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Kennedy children visit the Oval Office in 1962

Amazing Access

According to Ephesians 2, we have amazing access to God the Father. Through Christ, we are free to approach God just as we are, without pretense or pretending, without feigning or fear. As it says in Hebrews 4, “Let us then approach God’s throne of grace with confidence, so that we may receive mercy and find grace to help us in our time of need.” What an invitation!

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A cut-out ornament of a dove

Being People of Peace

Jesus was, to be sure, a unique preacher of peace. He alone forged lasting and pervasive peace through his death on the cross. As followers of Jesus, we too have been called into the ministry of preaching peace, or, as Jesus puts it, peacemaking (Matthew 5:9). In our words and deeds, in our desires and intentions, we are to be people who commend, embody, and foster the peace of Christ, the peace that is full of justice and flourishing. We are to do this, not only in church and family, but also in every place God sends us: in our offices and shops, in our classrooms and boardrooms, in our neighborhoods and nations.

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Two women joining their hands together to form a heart, with the sunset behind them

More on Why Christ Died

Remember that reconciliation is not just deciding to get along with people in the future. True reconciliation through Christ addresses the fundamental problem that divides us, namely, our sin. As we experience genuine reconciliation with others, we will necessarily deal with our sin and its implications. We will seek forgiveness and, where needed, restitution. We will strive to experience the peace of God in which justice and mercy are essential facets.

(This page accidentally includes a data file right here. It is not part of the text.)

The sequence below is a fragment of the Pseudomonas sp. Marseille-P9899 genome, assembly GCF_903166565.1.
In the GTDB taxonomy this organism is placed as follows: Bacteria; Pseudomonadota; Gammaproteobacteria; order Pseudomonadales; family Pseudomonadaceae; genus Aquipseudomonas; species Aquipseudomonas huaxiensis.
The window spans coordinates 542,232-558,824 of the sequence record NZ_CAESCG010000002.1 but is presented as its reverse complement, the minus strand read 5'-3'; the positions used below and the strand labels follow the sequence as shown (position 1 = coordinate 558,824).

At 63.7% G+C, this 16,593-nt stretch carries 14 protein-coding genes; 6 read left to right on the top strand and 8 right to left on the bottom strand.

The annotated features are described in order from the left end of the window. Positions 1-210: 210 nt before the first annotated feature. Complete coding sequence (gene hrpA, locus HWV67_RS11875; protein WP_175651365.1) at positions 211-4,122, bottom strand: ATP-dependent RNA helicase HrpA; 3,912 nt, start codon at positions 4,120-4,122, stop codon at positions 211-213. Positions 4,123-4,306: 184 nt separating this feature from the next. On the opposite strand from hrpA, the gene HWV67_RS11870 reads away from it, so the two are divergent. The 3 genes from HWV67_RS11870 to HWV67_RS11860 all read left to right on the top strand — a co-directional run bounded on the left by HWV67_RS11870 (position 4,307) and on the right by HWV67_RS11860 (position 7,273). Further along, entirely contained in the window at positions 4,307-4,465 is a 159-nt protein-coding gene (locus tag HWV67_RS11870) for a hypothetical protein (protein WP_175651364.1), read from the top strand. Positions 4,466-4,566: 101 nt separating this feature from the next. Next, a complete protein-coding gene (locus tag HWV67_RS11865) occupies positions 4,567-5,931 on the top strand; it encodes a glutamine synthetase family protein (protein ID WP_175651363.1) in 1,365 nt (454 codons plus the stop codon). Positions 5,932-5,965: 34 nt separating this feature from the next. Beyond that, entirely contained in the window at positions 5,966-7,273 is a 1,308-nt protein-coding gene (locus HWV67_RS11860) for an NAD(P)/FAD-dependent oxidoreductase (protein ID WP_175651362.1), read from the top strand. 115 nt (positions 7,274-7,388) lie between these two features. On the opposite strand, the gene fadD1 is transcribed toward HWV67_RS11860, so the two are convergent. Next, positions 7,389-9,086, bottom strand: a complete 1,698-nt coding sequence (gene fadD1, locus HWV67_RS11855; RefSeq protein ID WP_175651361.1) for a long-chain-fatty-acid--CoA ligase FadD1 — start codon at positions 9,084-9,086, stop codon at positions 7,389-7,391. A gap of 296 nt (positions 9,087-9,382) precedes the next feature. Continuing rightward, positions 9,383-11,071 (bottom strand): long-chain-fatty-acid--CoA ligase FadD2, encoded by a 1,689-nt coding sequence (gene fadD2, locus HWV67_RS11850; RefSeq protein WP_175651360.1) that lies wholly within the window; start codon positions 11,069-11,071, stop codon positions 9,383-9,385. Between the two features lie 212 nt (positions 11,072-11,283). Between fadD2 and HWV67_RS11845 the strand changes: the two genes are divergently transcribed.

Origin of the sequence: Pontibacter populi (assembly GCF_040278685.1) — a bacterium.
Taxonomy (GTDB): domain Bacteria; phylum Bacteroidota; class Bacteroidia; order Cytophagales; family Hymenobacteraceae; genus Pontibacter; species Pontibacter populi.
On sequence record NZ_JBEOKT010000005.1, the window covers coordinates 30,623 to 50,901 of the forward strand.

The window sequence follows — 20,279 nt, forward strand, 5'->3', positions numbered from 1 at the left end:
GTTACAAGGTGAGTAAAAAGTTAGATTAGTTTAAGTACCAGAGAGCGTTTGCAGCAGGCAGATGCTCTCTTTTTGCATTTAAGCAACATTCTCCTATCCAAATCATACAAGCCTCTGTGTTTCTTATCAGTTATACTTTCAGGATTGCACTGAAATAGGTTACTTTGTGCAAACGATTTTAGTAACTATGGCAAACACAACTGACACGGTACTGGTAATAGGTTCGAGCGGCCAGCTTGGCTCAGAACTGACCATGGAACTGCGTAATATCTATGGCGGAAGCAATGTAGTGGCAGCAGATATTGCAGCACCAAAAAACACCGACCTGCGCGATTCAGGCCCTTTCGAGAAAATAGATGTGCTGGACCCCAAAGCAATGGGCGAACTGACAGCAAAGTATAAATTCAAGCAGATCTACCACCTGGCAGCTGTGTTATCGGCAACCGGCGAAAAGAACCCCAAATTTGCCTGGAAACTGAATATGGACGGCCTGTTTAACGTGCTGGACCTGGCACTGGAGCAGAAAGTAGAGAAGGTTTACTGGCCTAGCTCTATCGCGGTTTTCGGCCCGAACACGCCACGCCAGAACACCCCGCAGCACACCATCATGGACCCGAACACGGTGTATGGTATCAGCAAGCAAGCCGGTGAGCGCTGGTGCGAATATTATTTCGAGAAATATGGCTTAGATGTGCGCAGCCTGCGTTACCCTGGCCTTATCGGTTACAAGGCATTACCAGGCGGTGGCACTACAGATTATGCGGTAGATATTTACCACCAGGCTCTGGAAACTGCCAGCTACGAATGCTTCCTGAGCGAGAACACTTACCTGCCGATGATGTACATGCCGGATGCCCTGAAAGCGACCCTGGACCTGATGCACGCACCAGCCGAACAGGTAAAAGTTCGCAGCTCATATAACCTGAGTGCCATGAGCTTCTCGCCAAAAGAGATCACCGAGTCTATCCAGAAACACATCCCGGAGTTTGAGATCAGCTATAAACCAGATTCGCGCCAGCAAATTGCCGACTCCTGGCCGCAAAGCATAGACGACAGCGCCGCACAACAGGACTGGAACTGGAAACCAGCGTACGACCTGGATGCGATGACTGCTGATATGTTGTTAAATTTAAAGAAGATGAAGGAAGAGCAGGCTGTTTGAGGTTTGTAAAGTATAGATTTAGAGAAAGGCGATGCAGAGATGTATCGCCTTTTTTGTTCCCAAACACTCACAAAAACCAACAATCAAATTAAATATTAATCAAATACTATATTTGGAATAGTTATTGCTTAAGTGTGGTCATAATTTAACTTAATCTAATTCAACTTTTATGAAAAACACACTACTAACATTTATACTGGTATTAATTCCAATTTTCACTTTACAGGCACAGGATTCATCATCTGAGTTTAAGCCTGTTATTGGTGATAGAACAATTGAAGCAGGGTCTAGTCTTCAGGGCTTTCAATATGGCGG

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Two men bumping fists on a subway car

Why Did Christ Die?

According to Ephesians 2, the hostility-ending, peace-making work of Christ isn’t incidental. It’s not extra credit that comes after personal salvation. Rather, it’s central to the central work of Christ, his death and resurrection. We will not fully experience the power of the cross until we have been reconciled with God by grace through faith, and with each other by the unifying sacrifice of Christ.

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A white woman and African American man holding hands

Breaking Down the Walls of Separation